I used to idly wonder how God could possibly look after 6 billion people at the same time.
I mean, how's he keeping straight who's who, and who's wrestling with what personal issue?
Just to be safe, would it be prudent for me to reintroduce myself each time I pray, just so I'm not confused with some guy in Saskatoon?
I'm guessing that the well-documented mayhem and strife of this world might give God some restless nights.
And, what if about a half billion of us decided to pray to him at the same moment? Could he handle the surge? Is he overburdened on weekends?
While all of the above is decidedly tongue-in-cheek, I've grown to accept over the years the fact that God is God, and I'm not. I insult him when I ascribe to him my feeble abilities and glaring limitations.
I confess, however, that I still have trouble wrapping my mind around the concept of an infinite being who's personally involved in the affairs of 6 billion. Talk about taxing available bandwidth!
I recently watched a program on the Discovery Channel that put things into perspective. It said that the Milky Way — our galaxy — is about 100,000 light years in diameter and contains 200 billion stars.
What's that mean? If the sun were represented by the period at the end of this sentence, our galaxy would be the size of the continental United States.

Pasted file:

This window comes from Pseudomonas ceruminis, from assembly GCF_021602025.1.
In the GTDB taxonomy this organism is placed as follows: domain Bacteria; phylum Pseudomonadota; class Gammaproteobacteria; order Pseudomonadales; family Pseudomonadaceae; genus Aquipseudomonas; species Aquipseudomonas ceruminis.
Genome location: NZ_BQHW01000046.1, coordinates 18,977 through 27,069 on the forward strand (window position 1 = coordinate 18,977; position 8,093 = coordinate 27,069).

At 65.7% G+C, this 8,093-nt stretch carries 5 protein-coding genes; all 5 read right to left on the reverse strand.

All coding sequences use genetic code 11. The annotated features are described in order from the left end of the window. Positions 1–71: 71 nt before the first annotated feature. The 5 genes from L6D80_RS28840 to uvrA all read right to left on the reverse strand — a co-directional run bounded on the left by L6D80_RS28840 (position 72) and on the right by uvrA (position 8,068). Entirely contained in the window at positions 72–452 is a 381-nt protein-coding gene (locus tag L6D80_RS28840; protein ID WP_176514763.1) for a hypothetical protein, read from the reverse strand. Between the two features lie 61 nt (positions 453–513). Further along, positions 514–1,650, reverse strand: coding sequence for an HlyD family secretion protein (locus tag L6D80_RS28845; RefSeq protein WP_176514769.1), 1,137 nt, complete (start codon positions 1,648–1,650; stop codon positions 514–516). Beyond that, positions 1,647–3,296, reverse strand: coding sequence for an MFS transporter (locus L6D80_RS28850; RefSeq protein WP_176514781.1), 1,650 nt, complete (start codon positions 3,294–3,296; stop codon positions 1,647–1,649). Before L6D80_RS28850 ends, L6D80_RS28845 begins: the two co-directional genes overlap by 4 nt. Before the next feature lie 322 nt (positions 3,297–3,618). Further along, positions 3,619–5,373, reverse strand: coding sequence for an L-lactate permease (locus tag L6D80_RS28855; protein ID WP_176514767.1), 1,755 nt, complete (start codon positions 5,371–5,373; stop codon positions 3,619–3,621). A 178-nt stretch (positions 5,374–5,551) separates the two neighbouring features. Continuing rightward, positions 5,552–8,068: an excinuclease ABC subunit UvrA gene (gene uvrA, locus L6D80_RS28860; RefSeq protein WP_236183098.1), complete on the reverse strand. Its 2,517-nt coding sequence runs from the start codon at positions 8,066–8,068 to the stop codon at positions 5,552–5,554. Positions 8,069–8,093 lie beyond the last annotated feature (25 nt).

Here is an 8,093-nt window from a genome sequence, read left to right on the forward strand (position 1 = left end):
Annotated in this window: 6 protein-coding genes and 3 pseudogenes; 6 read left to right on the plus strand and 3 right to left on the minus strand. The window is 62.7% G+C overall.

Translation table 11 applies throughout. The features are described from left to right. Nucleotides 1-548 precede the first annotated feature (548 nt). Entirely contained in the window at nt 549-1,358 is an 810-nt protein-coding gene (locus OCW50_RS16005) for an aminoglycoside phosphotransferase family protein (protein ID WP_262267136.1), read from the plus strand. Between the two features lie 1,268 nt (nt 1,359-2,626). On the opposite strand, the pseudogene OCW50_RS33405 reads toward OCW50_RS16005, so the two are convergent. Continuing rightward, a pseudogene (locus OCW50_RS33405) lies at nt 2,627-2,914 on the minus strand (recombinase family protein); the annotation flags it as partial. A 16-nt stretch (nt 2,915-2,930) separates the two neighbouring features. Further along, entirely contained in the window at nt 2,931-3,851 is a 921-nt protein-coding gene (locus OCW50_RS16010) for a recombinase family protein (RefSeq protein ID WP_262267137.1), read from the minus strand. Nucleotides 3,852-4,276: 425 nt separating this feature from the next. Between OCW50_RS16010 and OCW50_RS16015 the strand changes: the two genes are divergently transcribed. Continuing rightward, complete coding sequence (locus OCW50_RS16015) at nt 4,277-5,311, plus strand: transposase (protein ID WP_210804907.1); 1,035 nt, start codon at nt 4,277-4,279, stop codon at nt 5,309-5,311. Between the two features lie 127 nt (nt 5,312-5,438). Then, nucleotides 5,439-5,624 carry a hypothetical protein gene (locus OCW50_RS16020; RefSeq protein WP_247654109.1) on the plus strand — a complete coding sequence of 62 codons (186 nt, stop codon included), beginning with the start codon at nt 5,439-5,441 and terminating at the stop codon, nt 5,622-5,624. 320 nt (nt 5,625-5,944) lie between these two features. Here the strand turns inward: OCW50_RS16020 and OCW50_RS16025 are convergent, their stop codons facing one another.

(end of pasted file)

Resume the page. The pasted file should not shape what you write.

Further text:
But wait, it gets even more incredible. There are hundreds of billions of other galaxies — maybe a trillion — in the observable universe. That's more stars than all the grains of sand on all the beaches of the world.
Feeling tiny yet?
Seems the scientific community has come to grips with the size of our universe in recent decades. When I was a kid my favorite astronomy book, which I kept on a shelf next to my bed, said that in addition to our Milky Way there were several "other galaxies" in the known universe.
Now we're being told there are a trillion. Forget how far mankind has advanced in the last century; look at how much larger God has gotten!
Think the one who created and maintains hundreds of billions of galaxies — each with a couple hundred billion stars, not to mention a plethora of nebulae, planets and satellites — can finesse a paltry half billion simultaneous inquiries from the same rural ZIP code?
A piece of cake, no doubt!
As the prophet Jeremiah wrote 600 years before Christ: "Thou has made the heavens and the earth by thy great power and by thine outstretched arm! Nothing is too difficult for thee."
God's power was evident even before the Hubble Space Telescope began providing stunning images for denizens of the late 20th and early 21st centuries.
Some people view the vastness of space and conclude that humanity's importance in the scheme of things is negligible. We're a woebegone race stranded on a tiny island in a trackless sea. Astrophysicist Hugh Ross doesn't see it that way, however. He's of the opinion that the universe's extraordinary size is really all about us.
Why didn't God create our modest solar system, a few stars and let it go at that? Because, if Ross is to be believed, size matters.
If the universe weren't as large as it is, he postulates, fusion would be inefficient. As a result, the universe would produce hydrogen, or hydrogen plus a small amount of helium. That means carbon and oxygen — both essential for life — would be missing.
"[God] went to the expense of building 100 billion trillion stars," Ross says, "and carefully shaped and crafted [them] for the entire age of the universe so that for this brief moment in time we could [exist]."
That's worth contemplating.
He did it all for us, and for such a time as this.
JIM CARNETT lives in Costa Mesa. His column runs Tuesdays.